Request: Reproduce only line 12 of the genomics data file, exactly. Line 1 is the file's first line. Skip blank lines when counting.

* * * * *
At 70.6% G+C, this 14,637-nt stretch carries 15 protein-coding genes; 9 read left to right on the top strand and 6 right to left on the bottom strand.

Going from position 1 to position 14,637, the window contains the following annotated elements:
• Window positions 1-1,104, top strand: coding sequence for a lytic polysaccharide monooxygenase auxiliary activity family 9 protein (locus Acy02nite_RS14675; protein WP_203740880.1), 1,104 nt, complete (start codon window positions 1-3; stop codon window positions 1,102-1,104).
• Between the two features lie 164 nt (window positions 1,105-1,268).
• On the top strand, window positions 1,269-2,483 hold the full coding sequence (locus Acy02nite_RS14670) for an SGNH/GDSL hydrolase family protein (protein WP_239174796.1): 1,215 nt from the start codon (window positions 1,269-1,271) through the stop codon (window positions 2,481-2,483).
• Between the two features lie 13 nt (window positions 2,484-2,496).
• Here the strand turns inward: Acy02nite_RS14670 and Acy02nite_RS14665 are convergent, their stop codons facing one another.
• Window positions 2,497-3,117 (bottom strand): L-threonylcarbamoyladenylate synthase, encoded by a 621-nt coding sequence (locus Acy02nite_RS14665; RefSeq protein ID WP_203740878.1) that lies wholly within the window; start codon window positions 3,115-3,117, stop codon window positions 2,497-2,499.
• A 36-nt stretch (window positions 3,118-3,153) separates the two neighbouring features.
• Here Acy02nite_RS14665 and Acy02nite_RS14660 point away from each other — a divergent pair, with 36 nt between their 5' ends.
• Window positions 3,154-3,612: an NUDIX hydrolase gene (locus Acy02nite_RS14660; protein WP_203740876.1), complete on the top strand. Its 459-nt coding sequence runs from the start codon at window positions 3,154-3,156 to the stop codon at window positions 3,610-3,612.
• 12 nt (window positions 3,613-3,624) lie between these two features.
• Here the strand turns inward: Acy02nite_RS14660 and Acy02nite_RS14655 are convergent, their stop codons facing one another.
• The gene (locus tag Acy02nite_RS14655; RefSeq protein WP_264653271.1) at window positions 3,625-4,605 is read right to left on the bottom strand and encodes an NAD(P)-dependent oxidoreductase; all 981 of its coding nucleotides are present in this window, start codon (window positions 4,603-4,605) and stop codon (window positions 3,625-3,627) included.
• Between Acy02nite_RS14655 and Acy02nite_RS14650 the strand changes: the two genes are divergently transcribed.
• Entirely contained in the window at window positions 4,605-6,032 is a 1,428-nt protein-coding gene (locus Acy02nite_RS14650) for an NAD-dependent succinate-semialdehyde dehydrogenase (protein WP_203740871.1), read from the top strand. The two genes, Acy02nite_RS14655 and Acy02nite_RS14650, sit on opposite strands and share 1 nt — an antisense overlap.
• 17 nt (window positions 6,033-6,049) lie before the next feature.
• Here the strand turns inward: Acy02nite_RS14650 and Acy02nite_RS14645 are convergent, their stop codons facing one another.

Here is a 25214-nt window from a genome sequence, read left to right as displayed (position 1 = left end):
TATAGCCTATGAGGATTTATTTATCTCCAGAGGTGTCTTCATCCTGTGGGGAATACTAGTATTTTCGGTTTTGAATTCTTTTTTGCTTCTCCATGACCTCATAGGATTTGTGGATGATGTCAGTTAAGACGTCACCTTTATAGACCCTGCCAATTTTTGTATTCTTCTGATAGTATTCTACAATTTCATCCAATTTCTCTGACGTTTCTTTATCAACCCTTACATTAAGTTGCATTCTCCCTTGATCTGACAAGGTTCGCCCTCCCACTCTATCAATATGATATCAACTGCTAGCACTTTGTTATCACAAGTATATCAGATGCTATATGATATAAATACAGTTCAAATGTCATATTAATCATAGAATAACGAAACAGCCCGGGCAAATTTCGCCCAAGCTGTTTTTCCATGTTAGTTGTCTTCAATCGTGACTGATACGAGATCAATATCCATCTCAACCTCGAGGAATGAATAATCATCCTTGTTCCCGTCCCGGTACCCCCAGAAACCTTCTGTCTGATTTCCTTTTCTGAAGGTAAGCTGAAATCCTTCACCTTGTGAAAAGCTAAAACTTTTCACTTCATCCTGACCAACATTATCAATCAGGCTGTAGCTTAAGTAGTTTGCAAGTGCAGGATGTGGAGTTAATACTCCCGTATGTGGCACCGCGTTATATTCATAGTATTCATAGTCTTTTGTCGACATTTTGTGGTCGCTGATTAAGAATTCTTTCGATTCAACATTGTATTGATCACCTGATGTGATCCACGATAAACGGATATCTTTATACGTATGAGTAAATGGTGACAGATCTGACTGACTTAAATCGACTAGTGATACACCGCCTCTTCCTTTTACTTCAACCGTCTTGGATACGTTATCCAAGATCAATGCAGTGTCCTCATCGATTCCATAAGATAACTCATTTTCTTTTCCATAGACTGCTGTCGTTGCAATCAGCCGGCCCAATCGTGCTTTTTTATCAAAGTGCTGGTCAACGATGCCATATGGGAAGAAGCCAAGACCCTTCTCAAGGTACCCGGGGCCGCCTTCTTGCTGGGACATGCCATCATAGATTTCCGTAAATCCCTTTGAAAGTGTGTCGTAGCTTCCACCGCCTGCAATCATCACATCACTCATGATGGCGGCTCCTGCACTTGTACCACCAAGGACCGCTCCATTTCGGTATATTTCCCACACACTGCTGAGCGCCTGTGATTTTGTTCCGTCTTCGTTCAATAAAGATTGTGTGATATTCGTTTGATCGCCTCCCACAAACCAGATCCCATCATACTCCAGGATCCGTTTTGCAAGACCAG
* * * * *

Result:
• 12 nt (window positions 3,613-3,624) lie between these two features.